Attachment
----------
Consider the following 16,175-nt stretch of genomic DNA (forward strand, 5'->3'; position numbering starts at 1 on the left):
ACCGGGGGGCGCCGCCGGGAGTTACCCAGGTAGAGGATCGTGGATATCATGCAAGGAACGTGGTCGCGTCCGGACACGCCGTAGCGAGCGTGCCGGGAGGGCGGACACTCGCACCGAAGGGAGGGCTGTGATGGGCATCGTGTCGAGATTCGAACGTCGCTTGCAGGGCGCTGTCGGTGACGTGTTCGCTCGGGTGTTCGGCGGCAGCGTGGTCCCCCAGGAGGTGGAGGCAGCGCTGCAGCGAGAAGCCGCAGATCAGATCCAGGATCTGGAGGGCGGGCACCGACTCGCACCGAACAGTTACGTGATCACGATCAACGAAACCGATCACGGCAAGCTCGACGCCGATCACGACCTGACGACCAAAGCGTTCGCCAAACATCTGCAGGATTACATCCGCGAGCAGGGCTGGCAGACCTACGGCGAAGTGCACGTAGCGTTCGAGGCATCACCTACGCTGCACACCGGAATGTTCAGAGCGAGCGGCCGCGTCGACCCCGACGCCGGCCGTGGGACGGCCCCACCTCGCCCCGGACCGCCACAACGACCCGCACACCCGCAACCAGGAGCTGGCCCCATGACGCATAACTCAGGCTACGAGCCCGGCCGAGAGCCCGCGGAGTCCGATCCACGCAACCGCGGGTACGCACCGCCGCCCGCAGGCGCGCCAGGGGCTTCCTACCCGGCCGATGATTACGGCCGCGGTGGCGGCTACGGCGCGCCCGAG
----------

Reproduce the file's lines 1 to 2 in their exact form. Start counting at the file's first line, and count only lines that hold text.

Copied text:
Consider the following 16,175-nt stretch of genomic DNA (forward strand, 5'->3'; position numbering starts at 1 on the left):
ACCGGGGGGCGCCGCCGGGAGTTACCCAGGTAGAGGATCGTGGATATCATGCAAGGAACGTGGTCGCGTCCGGACACGCCGTAGCGAGCGTGCCGGGAGGGCGGACACTCGCACCGAAGGGAGGGCTGTGATGGGCATCGTGTCGAGATTCGAACGTCGCTTGCAGGGCGCTGTCGGTGACGTGTTCGCTCGGGTGTTCGGCGGCAGCGTGGTCCCCCAGGAGGTGGAGGCAGCGCTGCAGCGAGAAGCCGCAGATCAGATCCAGGATCTGGAGGGCGGGCACCGACTCGCACCGAACAGTTACGTGATCACGATCAACGAAACCGATCACGGCAAGCTCGACGCCGATCACGACCTGACGACCAAAGCGTTCGCCAAACATCTGCAGGATTACATCCGCGAGCAGGGCTGGCAGACCTACGGCGAAGTGCACGTAGCGTTCGAGGCATCACCTACGCTGCACACCGGAATGTTCAGAGCGAGCGGCCGCGTCGACCCCGACGCCGGCCGTGGGACGGCCCCACCTCGCCCCGGACCGCCACAACGACCCGCACACCCGCAACCAGGAGCTGGCCCCATGACGCATAACTCAGGCTACGAGCCCGGCCGAGAGCCCGCGGAGTCCGATCCACGCAACCGCGGGTACGCACCGCCGCCCGCAGGCGCGCCAGGGGCTTCCTACCCGGCCGATGATTACGGCCGCGGTGGCGGCTACGGCGCGCCCGAG